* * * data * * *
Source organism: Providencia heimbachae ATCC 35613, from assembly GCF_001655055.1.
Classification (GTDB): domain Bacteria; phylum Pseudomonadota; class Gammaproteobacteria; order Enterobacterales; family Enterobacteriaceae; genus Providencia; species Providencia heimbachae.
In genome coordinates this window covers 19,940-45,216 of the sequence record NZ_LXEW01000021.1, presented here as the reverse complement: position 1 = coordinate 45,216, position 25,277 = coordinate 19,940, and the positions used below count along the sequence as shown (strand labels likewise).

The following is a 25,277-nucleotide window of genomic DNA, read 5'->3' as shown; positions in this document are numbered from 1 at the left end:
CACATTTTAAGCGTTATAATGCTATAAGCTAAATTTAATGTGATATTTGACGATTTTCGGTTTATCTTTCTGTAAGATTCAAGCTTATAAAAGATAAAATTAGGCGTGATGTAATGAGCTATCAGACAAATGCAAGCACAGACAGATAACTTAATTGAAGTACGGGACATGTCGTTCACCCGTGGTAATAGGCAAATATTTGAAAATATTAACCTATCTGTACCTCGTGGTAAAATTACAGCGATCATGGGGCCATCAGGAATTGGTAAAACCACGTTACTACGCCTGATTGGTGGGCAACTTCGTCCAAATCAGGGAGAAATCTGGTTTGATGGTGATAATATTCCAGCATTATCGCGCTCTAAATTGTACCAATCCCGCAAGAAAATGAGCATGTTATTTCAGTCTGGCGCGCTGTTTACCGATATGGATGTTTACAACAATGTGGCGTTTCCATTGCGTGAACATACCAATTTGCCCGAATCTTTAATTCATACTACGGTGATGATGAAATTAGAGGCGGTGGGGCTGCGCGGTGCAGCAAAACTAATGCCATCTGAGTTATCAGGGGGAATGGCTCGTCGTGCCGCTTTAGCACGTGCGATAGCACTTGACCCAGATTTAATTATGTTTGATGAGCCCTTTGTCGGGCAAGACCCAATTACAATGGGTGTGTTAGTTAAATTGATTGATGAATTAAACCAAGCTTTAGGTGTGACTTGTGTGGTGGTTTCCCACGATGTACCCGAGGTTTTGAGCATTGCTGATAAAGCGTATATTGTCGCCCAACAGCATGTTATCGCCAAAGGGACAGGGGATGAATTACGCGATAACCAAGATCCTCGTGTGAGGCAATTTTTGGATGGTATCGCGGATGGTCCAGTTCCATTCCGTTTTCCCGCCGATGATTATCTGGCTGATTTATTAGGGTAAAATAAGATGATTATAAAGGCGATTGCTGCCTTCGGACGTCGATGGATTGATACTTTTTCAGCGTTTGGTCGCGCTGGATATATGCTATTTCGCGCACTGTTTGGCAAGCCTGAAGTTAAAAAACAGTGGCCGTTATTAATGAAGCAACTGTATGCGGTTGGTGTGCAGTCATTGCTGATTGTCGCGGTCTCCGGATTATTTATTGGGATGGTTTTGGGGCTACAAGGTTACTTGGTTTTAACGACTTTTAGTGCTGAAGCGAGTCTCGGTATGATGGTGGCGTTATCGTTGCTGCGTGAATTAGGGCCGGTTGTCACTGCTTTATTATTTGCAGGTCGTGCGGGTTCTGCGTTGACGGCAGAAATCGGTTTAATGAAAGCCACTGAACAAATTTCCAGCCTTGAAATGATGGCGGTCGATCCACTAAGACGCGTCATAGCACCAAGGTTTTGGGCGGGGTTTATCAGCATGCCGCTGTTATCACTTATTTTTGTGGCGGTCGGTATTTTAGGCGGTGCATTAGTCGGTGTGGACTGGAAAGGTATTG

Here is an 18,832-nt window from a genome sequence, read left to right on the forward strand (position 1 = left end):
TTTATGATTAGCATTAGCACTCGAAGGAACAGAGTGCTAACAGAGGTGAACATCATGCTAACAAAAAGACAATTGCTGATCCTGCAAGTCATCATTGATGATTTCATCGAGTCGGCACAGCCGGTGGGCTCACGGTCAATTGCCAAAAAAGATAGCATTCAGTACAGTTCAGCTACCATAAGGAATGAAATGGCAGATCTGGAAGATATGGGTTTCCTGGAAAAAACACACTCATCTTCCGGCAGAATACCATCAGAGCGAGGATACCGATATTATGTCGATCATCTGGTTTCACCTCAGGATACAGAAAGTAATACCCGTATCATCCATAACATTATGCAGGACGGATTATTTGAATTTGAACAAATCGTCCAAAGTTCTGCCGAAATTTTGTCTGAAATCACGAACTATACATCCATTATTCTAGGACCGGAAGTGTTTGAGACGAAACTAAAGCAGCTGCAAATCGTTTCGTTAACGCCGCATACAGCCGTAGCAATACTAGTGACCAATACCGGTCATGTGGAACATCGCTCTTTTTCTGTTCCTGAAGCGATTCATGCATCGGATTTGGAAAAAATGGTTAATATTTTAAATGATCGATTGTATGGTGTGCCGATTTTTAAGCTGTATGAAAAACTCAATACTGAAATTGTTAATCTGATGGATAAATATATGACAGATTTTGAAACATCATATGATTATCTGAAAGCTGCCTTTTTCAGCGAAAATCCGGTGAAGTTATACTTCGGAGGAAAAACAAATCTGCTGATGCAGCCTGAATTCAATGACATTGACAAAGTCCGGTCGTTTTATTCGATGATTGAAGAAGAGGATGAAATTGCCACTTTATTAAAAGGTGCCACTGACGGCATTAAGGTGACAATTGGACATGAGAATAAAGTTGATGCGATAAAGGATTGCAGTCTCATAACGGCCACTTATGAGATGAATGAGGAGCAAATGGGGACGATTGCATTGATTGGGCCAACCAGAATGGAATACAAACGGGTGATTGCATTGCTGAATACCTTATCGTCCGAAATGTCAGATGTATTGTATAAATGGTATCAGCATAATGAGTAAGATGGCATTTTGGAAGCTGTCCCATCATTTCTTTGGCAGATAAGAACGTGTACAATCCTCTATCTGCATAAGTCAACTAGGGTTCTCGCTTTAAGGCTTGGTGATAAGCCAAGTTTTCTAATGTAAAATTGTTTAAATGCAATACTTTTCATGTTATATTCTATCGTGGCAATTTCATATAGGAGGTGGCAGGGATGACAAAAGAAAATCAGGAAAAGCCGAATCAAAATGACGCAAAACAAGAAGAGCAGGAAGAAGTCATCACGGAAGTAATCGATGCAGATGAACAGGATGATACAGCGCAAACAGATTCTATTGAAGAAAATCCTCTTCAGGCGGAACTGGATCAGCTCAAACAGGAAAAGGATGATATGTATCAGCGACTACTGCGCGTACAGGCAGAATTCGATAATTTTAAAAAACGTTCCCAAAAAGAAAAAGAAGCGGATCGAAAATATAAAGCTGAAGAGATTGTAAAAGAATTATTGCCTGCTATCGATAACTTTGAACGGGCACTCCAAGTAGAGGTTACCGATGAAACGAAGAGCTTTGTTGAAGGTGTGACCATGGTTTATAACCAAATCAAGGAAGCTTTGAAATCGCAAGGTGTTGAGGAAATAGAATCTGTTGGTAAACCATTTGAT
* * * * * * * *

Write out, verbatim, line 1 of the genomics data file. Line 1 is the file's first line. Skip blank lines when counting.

Source organism: Providencia heimbachae ATCC 35613, from assembly GCF_001655055.1.